I am afraid that we have seen the last of the days when gentlemen open doors for ladies and pull out chairs...the last of the days when keeping your elbows off the table as you ate and using a napkin rather than a sleeve to wipe your mouth are taught at home...the final days of an encouraged and sometimes enforced "Please", "Thank you" and "Yes ma-am". I hope I'm wrong ~ I'm afraid I'm right! Our boys didn't like it much, but my husband was really on them at mealtime to behave like civilized humans and keep their mouths closed when chewing. He would swat their elbows if they left them to rest on the table and he would hand them a napkin if a dribble appeared on their chin or a crumb got left behind on the lower lip. He taught them to open doors for me and he himself often pulled out my chair at the table to teach them gracious hospitality to women.
Another thing that I so appreciated was a thank you for the meal that I had often slaved over for hours which was inhaled often by our hungry teens within minutes. Thanksgiving was the ultimate example of that for me. I put my heart and soul into basting the turkey while it was roasting, making homemade mashed potatoes, and everyone's favorite green bean casserole. There wasn't a year that went by when my dear husband wouldn't bow his head and say, "Dear Lord, thank you for the hands that have prepared this beautiful feast for us with love and care!"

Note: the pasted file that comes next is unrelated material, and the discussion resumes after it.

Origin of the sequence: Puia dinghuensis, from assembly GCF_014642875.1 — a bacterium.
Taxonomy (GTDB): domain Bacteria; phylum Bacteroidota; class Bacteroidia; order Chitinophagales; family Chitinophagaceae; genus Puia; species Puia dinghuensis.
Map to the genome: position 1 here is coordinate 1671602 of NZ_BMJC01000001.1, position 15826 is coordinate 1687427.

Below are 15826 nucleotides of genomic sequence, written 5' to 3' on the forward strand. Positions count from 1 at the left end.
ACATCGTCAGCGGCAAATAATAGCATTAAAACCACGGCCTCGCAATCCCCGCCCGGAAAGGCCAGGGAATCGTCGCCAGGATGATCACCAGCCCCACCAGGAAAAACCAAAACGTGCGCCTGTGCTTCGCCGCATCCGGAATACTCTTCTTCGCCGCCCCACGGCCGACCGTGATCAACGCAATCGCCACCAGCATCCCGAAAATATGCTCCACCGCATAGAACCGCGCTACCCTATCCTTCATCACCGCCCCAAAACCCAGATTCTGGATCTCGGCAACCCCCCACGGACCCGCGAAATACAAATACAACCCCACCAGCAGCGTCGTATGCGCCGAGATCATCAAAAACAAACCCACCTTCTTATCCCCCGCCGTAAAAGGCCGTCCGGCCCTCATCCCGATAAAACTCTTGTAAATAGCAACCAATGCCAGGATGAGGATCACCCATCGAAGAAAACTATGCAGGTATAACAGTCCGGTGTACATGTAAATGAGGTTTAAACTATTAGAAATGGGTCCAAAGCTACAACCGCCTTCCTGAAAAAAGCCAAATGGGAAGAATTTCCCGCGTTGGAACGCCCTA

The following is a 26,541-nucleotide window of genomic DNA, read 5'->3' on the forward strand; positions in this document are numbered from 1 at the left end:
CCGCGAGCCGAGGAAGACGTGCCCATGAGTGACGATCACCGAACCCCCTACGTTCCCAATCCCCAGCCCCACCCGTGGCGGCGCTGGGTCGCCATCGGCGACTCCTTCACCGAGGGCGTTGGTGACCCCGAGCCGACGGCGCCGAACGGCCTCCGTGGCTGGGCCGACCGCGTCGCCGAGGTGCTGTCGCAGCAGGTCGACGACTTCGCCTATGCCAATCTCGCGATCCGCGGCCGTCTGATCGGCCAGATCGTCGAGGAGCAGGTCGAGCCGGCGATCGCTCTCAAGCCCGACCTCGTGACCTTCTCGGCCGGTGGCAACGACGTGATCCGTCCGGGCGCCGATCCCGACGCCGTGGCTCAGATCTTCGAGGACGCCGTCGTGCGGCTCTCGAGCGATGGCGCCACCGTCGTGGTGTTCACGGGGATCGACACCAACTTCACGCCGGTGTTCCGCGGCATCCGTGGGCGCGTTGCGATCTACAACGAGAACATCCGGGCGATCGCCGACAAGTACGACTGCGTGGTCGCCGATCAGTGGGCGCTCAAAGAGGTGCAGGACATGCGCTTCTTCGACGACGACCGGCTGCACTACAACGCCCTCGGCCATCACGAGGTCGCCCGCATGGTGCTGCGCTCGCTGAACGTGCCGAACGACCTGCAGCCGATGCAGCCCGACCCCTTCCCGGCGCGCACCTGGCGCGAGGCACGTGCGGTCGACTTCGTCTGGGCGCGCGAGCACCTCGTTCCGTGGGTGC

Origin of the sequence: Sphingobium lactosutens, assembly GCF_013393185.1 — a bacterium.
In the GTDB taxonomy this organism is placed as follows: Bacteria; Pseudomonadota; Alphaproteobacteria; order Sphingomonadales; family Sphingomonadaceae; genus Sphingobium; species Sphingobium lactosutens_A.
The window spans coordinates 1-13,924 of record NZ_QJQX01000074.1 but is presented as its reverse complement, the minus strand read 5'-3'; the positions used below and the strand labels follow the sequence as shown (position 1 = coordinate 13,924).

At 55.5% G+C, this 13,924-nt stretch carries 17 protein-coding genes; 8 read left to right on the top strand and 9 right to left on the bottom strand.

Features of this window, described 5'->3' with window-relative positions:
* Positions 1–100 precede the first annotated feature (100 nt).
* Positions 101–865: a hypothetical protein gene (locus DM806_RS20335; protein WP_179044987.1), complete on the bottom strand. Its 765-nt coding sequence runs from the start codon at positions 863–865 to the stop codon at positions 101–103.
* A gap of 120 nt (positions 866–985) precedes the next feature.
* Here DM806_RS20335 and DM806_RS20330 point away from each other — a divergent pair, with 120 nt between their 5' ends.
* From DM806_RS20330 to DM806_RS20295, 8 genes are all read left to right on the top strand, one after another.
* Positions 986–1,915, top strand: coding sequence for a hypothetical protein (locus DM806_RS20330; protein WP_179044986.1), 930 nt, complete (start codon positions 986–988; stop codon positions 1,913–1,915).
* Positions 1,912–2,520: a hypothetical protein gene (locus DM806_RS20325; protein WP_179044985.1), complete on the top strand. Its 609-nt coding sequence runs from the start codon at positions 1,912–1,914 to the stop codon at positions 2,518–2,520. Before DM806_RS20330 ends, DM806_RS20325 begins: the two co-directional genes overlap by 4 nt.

It's those little things, the attention to the details in our role modeling that makes all the difference. We can go through our days, humming happily, with everything going along pretty well and never really think of the small touches that make a big difference for someone who is always watching us: our child. They see, hear and take in everything about the way we act, the way we speak, the relationships we nurture or don't care about (as the case may be!) and you can bet that they will emulate what they absorb on the homefront!
We think we get away with bad behavior...the cursing, the disrespect for our spouse, the nasty way we treat a delivery person, the lack of courtesy towards a waitress in a restaurant, blatant disregard for an elderly person struggling in a parking lot, a snide comment about a disabled person who is taking too long and getting in our way...these all make an impact on our impressionable children. If they hear us reacting and responding to life in that way, they grow up thinking and understanding that it's okay.
We need to remember to keep our mouths, our thoughts and our actions in check! They're watching and manners matter!